In the second study, a single-masked pseudo-randomized controlled clinical trial was conducted to evaluate whether blue-light filtering spectacle lenses affected visual performance and sleep quality. A double-masked study as originally planned was not possible because an investigator could differentiate the three lenses due to prior experience in ophthalmic dispensing. Lenses from the Swiss lens company were chosen because they offered blue-light filtering lenses of different optical designs: (1) “Stressfree”: a clear lens with blue-filtering anti-reflection coating on the front surface (BF; blue-light transmittance: 82.2%); and (2) “Noflex”: a brown-tinted lens (BT; blue-light transmittance: 77.5%). A clear lens with conventional anti-reflection coating (AR) from the same company was used as a control (blue-light transmittance: 90.0%). All lenses blocked UVA, UVB, and near-UV (380–400 nm) rays (transmittance <0.2%) and fulfilled the ISO requirements for category 0 ophthalmic lenses, i.e., transmittance of visible light over 80%. Fig 1 shows the flowchart of this clinical trial.
Since visual function begins to deteriorate in middle age,[38–40] this age-related effect was controlled by recruiting subjects from two age groups: young (18 to 35 years, n = 40; Table 1, mean age: 23.90±0.43 years) and middle-aged adults (40 to 55 years, n = 40; Table 1, mean age: 47.15±0.72 years). Recruitment commenced in July 2014 and was completed in May 2015. We did not register this study as a clinical trial before the enrolment of participants started, because we could not foresee any potential safety issue. We registered this study retrospectively at ClinicalTrials.gov after we were reminded that our study design indeed met the WHO’s definition of a clinical trial. We confirm that all ongoing and related trials for this intervention are registered.
All participants used the computer for over 2 hours every day. Exclusion criteria included: best corrected visual acuity worse than LogMAR 0 in either eye, history of ocular diseases and surgeries, and abnormal colour vision based on the Ishihara colour vision test. All experimental procedures were approved by the ethics committee of The Hong Kong Polytechnic University (reference number: HSEARS20140512001-03) and were conducted according to the principles expressed in the Declaration of Helsinki. Written informed consent was obtained from the participants, and all tests were conducted in the optometry clinic of The Hong Kong Polytechnic University.
In the first clinic visit, subjective refraction was conducted with maximum-plus-maximum-acuity as the endpoint. Using the same spectacle frame pre-adjusted for each individual, three pairs of single-vision spectacle lenses differing in tinted properties (i.e., two blue-light filtering lenses: BF and BT; one control lens: AR) were prescribed. For young adults, we prescribed the lenses based on the full distance prescription. For middle-aged presbyopic participants, an extra plus lens power (+0.50 to +2.00D) needed for comfortable near vision, as determined by the Percival’s mid-third criterion, was added to the distance prescription.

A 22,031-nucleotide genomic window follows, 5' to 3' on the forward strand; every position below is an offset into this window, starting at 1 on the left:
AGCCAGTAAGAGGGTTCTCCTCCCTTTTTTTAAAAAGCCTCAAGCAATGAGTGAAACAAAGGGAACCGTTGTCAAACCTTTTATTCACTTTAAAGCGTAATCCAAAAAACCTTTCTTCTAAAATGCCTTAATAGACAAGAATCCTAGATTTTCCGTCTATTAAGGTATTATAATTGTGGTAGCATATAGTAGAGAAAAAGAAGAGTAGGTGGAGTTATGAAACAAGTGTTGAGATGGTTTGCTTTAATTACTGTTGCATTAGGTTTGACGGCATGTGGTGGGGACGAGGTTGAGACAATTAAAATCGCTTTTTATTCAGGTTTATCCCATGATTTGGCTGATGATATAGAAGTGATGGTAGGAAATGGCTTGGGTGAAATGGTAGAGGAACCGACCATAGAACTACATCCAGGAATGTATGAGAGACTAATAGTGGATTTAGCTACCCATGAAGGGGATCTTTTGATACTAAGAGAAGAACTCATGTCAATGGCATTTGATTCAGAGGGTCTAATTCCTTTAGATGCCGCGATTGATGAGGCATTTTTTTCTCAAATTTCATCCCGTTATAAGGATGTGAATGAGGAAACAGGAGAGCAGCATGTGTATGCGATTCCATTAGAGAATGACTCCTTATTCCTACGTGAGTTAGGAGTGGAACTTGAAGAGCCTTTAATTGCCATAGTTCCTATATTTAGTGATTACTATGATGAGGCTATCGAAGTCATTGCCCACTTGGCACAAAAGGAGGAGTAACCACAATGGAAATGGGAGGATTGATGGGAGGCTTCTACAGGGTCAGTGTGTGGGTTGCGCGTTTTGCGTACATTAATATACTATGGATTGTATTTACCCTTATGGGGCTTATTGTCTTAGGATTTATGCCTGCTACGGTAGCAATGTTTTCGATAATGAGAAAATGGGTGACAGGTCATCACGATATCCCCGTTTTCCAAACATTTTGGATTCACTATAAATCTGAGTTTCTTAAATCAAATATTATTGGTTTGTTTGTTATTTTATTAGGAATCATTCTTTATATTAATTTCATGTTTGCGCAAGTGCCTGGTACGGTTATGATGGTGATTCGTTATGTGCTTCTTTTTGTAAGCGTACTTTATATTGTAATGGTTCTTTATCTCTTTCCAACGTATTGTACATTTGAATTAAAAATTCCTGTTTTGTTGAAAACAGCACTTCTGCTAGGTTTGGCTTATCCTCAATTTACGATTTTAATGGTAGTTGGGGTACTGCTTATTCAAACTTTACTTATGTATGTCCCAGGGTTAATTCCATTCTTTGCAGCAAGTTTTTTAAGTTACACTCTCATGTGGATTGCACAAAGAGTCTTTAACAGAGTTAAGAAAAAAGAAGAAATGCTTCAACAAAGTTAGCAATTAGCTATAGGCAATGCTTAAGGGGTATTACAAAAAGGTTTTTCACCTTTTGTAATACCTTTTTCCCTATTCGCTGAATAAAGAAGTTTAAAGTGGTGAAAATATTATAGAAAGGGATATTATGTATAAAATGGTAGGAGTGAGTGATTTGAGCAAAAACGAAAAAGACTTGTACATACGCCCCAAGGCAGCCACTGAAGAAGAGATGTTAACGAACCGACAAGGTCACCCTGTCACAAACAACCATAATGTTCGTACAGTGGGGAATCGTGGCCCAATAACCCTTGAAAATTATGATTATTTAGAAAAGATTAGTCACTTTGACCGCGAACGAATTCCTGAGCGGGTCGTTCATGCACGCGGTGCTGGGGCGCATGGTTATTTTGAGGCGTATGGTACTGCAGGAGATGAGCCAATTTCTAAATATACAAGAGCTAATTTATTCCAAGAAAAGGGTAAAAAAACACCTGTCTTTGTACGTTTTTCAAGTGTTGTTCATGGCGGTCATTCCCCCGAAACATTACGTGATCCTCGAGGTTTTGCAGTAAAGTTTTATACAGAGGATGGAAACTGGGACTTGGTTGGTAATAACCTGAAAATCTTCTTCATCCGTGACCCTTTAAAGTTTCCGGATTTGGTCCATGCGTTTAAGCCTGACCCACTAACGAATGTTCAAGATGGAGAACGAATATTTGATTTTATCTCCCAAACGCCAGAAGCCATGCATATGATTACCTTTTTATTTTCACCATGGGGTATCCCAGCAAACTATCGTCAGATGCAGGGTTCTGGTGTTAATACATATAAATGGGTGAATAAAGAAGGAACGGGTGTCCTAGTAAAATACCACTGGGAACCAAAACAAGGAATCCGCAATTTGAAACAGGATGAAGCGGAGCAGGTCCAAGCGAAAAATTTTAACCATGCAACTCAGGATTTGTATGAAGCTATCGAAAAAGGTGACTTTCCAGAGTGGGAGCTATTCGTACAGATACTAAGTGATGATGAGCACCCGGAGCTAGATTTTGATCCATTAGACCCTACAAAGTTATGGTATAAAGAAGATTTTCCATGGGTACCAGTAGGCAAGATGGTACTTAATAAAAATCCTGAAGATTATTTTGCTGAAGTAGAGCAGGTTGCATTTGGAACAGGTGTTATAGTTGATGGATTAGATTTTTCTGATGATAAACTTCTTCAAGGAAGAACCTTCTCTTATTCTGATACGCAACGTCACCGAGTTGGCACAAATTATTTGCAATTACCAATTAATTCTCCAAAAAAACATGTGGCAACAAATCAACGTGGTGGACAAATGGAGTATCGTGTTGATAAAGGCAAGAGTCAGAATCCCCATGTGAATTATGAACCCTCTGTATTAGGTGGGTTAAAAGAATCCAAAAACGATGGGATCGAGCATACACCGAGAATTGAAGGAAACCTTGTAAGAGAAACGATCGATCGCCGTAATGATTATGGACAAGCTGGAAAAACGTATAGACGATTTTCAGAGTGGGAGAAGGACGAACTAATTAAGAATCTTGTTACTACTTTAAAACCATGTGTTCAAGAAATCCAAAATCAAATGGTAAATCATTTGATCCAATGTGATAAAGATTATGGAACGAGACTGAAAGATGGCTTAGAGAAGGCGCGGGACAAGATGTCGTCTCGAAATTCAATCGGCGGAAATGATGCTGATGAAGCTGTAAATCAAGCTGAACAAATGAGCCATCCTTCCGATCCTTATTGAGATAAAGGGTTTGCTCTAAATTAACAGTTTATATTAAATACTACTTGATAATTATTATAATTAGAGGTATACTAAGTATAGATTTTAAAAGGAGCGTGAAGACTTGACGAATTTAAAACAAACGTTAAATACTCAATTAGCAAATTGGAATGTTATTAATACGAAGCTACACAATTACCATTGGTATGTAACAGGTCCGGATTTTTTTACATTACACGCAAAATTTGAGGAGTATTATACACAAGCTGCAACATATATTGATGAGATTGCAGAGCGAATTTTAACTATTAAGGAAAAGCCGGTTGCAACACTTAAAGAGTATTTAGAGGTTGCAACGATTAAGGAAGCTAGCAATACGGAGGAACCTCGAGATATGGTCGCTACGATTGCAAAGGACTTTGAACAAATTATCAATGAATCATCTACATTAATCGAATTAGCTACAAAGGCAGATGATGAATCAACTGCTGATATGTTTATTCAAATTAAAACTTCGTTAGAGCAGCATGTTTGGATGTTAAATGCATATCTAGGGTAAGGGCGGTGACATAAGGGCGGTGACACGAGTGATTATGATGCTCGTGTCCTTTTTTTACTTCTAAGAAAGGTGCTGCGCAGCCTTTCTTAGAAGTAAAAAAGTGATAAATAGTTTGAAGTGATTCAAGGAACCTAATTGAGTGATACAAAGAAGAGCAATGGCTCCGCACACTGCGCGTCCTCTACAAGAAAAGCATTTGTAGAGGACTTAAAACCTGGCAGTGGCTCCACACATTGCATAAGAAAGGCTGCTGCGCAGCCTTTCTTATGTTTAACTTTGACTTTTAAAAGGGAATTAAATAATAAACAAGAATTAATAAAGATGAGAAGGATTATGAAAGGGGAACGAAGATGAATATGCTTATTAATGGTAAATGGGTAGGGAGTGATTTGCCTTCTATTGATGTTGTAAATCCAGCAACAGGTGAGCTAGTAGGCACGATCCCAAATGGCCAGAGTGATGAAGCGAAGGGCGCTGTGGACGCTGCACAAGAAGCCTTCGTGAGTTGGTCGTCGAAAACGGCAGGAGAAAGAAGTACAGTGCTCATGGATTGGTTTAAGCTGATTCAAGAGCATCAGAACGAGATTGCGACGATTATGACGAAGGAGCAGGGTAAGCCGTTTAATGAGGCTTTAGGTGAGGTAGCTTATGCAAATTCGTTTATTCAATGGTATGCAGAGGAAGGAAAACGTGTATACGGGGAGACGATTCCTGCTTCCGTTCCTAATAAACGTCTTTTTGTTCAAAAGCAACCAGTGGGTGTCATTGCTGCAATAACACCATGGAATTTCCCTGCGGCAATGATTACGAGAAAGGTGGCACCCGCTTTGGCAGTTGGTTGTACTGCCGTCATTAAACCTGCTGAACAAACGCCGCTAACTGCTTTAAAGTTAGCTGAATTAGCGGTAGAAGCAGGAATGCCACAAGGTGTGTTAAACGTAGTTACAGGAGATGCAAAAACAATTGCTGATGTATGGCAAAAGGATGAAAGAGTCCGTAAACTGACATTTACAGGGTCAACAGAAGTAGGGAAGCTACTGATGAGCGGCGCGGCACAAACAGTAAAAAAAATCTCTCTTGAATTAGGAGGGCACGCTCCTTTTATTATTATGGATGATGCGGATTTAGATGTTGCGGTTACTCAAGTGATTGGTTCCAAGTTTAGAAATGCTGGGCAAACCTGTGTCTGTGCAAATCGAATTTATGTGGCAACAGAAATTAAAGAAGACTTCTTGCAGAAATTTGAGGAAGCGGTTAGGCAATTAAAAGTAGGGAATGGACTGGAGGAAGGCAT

In the next three visits (visits 2–4), one of three pairs of spectacle lenses was delivered with its identity hidden. The sequence of lens types was pseudo-randomized for each individual, i.e., participants were allocated in different sequences of lens wear by the date of admission. While wearing the new pair of lenses, the participants performed contrast sensitivity and colour discrimination tests using two common clinical tests: the Mars contrast sensitivity chart and Farnsworth Munsell 100 hue test. All participants were asked to wear the assigned spectacles for one month for a minimum of 2 hours per day. After each monthly wearing period (visits 3–5), the participants’ lens performance, night vision quality, and sleep quality were assessed subjectively using a questionnaire (S1 Table, scoring from 1 [very unsatisfactory] to 5 [very satisfactory]). At the end of the study, the participants were asked to choose their preferred lens type among the three pairs of lenses.
Contrast sensitivity with and without glare.
It was originally proposed to use csv-1000 contrast sensitivity test (VectorVision, US). This test should be performed at 2.5m as recommended by the manufacturer; however, most of the middle-aged presbyopic participants required more than +0.50D additional power (i.e., far point < 2.0m) for clear computer vision. We therefore used the Mars contrast sensitivity letter chart to test contrast sensitivity (Mars Perceptrix, Chappaqua, NY).[43, 44] One of three charts differing in their letter combinations was selected randomly in order to avoid memorization of the charts. The chart was placed at 50 cm with each letter subtended 2° visual angle. Each chart consisted of 48 contrast levels, ranging from 91.2% to 1.2%. The contrast of each subsequent letter was decreased by a factor of 0.04 log unit. Followed the recording procedures as specified by the manufacturer, participants were instructed to read the letters from high to low contrast and the test ended when two consecutive errors were made. The contrast sensitivity was scored as the log contrast sensitivity of the last correct letter minus 0.04 log unit for every prior error. The test was administered under normal (room illumination, 400 lux) and glare conditions. A brightness acuity tester set at its medium light intensity level (100 foot lamberts) simulated the glaring condition. The clinical significance level was defined as 0.11 log unit based on the standard deviation obtained in normal subjects.